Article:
Community Health & Environment

Boston Harbor Association and Harbor Island Alliance Merge into “Boston Harbor Now”

After more than a year of negotiations, the final merger of The Boston Harbor Association and the Boston Harbor Island Alliance is set for April 1st into the newly created Boston Harbor Now. Announced Wednesday, at the helm of the new non-profit will be CEO and President Katherine Abbott, who is leaving the Tower Hill Botanic Garden in Boylston.

“After decades of hard work cleaning up the Harbor and bringing the Harbor Islands back to life, I am excited to be a part of an organization that will help plan a new future ensuring that Boston Harbor and its environs benefit all the residents of, and visitors to, the city and the region,” said new Boston Harbor Now CEO Kathy Abbott.

The merger follows the recent departure of TBHA’s Vivien Li, longtime public advocate for the harbor cleanup and Harborwalk, who left for a CEO opportunity at Pittsburgh’s Riverlife. The combination also reduces the multitude of Boston Harbor advocacy groups, although still leaves some overlap with Save the Harbor, Save the Bay which remains independent.

The announcement emphasizes the “parks” focus within Boston Harbor Now. CEO Kathy Abbott comes not only with botanical garden experience but was also head of the State Department of Conservation and Recreation during the Romney administration and former CEO of the Harbor Island Alliance which is the legislated non-profit partner of the Boston Harbor Islands National and State Park. In a statement, the group said its new role will be “in activating the Harbor and the Islands.”

“We strongly believe that merging these two organizations into one new entity, Boston Harbor Now, will provide the region with the opportunity to develop with other stakeholders a strategic plan around the opportunities and challenges facing Boston Harbor and the Harbor Islands,” said Brian Dacey, interim Chairman of the Board of Boston Harbor Now.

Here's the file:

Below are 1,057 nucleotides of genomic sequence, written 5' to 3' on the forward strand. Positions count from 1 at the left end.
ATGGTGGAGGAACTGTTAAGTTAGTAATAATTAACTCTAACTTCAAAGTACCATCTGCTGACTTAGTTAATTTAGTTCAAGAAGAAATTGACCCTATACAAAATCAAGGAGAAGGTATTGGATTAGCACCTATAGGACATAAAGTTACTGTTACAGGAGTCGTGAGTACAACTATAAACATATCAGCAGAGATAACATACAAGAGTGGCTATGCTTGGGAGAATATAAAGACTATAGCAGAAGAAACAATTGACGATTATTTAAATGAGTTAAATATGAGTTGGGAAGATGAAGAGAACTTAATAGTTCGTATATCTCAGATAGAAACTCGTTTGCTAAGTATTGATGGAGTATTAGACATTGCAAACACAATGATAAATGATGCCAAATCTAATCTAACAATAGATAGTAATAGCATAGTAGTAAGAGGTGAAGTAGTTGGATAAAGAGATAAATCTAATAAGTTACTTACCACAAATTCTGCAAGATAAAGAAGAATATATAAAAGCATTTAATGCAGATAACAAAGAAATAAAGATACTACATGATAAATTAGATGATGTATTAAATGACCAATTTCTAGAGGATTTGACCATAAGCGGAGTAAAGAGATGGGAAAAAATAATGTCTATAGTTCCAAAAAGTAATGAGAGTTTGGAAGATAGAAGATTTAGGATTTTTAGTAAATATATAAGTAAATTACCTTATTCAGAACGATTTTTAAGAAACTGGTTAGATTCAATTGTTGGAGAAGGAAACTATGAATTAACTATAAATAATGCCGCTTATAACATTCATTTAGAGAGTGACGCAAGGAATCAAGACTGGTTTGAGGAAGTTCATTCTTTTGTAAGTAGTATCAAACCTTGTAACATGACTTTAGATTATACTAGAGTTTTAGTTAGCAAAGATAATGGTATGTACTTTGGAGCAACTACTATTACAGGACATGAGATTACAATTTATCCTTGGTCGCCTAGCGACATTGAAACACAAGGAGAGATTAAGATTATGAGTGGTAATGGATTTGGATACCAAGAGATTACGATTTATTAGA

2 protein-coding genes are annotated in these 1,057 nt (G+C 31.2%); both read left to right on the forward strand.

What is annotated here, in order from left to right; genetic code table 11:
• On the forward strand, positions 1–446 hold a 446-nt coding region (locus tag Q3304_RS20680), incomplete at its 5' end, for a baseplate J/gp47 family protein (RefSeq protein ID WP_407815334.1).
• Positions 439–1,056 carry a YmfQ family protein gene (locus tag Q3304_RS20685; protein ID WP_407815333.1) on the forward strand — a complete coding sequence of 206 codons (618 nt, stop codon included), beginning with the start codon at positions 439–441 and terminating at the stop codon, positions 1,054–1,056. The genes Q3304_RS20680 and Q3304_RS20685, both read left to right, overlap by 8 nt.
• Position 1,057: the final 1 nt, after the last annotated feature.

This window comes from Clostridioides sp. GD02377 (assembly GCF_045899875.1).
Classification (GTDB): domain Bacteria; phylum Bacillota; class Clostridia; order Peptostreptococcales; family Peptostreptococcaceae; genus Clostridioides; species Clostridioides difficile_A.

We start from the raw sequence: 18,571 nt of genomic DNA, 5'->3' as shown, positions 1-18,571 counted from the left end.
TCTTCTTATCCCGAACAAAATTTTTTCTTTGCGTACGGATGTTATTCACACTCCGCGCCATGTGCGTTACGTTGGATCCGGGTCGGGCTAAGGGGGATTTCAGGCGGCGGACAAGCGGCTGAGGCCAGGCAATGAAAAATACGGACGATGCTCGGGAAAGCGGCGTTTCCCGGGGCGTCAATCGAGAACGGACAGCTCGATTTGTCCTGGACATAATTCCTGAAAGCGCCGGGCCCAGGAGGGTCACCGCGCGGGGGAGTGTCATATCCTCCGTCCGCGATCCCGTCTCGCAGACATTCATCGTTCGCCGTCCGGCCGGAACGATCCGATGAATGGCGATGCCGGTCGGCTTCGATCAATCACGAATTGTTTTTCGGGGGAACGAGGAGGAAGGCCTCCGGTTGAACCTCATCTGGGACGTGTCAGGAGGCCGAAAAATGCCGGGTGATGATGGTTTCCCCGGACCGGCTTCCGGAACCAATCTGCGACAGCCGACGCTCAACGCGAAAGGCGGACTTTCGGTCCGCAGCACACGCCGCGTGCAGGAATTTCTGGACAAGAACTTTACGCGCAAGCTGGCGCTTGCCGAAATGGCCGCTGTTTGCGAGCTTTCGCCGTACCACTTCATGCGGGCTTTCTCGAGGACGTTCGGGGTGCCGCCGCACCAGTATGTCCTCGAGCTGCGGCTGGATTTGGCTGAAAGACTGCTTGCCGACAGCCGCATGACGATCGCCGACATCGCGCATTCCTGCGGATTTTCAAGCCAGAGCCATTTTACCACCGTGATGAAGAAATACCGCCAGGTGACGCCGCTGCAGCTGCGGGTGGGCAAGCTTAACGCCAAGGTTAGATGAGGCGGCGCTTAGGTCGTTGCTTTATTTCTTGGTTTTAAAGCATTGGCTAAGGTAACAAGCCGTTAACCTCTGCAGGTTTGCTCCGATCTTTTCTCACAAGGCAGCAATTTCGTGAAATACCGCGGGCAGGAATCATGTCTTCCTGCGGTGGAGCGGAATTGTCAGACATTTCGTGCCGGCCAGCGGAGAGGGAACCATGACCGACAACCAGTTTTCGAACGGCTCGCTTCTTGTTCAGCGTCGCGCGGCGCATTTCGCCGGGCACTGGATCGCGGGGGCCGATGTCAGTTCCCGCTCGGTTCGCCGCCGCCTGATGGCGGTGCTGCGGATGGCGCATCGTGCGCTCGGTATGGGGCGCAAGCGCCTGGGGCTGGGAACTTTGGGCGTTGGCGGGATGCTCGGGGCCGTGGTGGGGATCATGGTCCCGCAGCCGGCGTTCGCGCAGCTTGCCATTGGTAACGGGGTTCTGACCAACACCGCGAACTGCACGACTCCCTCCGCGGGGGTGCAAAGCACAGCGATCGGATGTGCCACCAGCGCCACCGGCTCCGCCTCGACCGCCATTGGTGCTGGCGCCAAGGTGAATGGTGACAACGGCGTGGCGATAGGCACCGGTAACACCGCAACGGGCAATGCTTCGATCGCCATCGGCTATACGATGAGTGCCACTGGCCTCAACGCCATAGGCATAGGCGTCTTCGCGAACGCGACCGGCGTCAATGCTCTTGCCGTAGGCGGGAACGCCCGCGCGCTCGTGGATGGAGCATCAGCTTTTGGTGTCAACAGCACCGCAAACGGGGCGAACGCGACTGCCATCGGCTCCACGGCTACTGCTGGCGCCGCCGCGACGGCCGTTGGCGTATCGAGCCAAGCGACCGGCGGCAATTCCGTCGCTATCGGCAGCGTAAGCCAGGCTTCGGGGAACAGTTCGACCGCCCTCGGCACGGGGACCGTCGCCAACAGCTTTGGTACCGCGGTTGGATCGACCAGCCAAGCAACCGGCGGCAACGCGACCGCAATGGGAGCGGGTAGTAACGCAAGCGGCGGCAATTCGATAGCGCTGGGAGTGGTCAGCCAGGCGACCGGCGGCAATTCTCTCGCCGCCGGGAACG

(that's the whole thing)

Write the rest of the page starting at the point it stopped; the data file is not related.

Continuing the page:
Although climate change risks are mentioned among a list of priorities in the new group’s press release, it is not clear to what extent Boston Harbor Now will advocate on waterfront development and public policy issues such as rising sea levels. The latter was a focus of former The Boston Harbor Association under Vivien Li. Staff of both groups are expected to initially join the merged organization, including Islands Alliance head Phil Griffiths and TBHA Executive Director Julie Wormser.

The Barr Foundation is supporting the launch of Boston Harbor Now with $350,000, plus $80,000 in grant funding from the Catalyst Fund for Nonprofits. The trustees for Boston Harbor Now include Barbara Capuano, Raphael & Raphael LLP; Carol Churchill, Suez Energy North America; Brian Dacey, Cambridge Innovation Center; Richard Dimino, A Better City; Gov. Michael S. Dukakis, Northeastern University; Jamie M. Fay, Ft. Point Associates, Inc.; Robert Golledge, Golledge Strategies; Elizabeth Grob, VHB; Meaghan Hooper-Berdik, Turner Construction; Douglas McGarrah, Foley Hoag; Thomas McShane, Dewey Square Group; Liz Morningstar; J. Keith Motley, University of Massachusetts Boston; Shelly O’Neill, O’Neill & Associates; Bud Ris; Cathy Douglas Stone, Stone Family Foundation; Richard Walker, Federal Reserve Bank of Boston; and Gov. William Weld, ML Strategies. The tagline for the organization is “Navigating Our Future.”

One Reply to “Boston Harbor Association and Harbor Island Alliance Merge into “Boston Harbor Now”

  1. We received the following response from Julie Wormser regarding public policy priorities at Boston Harbor Now:

    Thanks for your great article, Matt on our merger with the Boston Harbor Island Alliance to form Boston Harbor Now. TBHA’s Harbor Use Committee, climate preparedness and other public policy efforts will only going to be strengthened under the new organization.

    By merging, we will have three experienced non-profit leaders and an outstanding seasoned staff joining forces to expand our ability to positively and proactively influence Boston’s relationship with its harbor and islands. In this case, more really is more!

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